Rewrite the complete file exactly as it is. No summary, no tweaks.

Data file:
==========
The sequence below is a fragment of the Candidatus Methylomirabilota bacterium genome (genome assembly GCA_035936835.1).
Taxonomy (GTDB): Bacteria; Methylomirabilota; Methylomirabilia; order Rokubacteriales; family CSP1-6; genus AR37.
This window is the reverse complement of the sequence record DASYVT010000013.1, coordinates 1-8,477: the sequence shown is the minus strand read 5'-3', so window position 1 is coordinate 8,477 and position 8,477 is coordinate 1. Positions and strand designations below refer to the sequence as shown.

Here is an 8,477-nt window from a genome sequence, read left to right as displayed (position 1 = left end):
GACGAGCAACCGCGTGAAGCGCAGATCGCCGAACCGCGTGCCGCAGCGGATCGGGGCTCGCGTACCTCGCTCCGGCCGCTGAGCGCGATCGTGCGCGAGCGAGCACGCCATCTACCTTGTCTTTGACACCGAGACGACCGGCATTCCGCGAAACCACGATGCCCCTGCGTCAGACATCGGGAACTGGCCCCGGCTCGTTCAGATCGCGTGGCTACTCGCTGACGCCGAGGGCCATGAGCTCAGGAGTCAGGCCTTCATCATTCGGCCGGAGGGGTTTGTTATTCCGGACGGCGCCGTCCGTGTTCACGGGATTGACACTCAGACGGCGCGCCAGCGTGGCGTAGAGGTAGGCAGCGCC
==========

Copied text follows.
The sequence below is a fragment of the Candidatus Methylomirabilota bacterium genome (genome assembly GCA_035936835.1).
Taxonomy (GTDB): Bacteria; Methylomirabilota; Methylomirabilia; order Rokubacteriales; family CSP1-6; genus AR37.
This window is the reverse complement of the sequence record DASYVT010000013.1, coordinates 1-8,477: the sequence shown is the minus strand read 5'-3', so window position 1 is coordinate 8,477 and position 8,477 is coordinate 1. Positions and strand designations below refer to the sequence as shown.

Here is an 8,477-nt window from a genome sequence, read left to right as displayed (position 1 = left end):
GACGAGCAACCGCGTGAAGCGCAGATCGCCGAACCGCGTGCCGCAGCGGATCGGGGCTCGCGTACCTCGCTCCGGCCGCTGAGCGCGATCGTGCGCGAGCGAGCACGCCATCTACCTTGTCTTTGACACCGAGACGACCGGCATTCCGCGAAACCACGATGCCCCTGCGTCAGACATCGGGAACTGGCCCCGGCTCGTTCAGATCGCGTGGCTACTCGCTGACGCCGAGGGCCATGAGCTCAGGAGTCAGGCCTTCATCATTCGGCCGGAGGGGTTTGTTATTCCGGACGGCGCCGTCCGTGTTCACGGGATTGACACTCAGACGGCGCGCCAGCGTGGCGTAGAGGTAGGCAGCGCC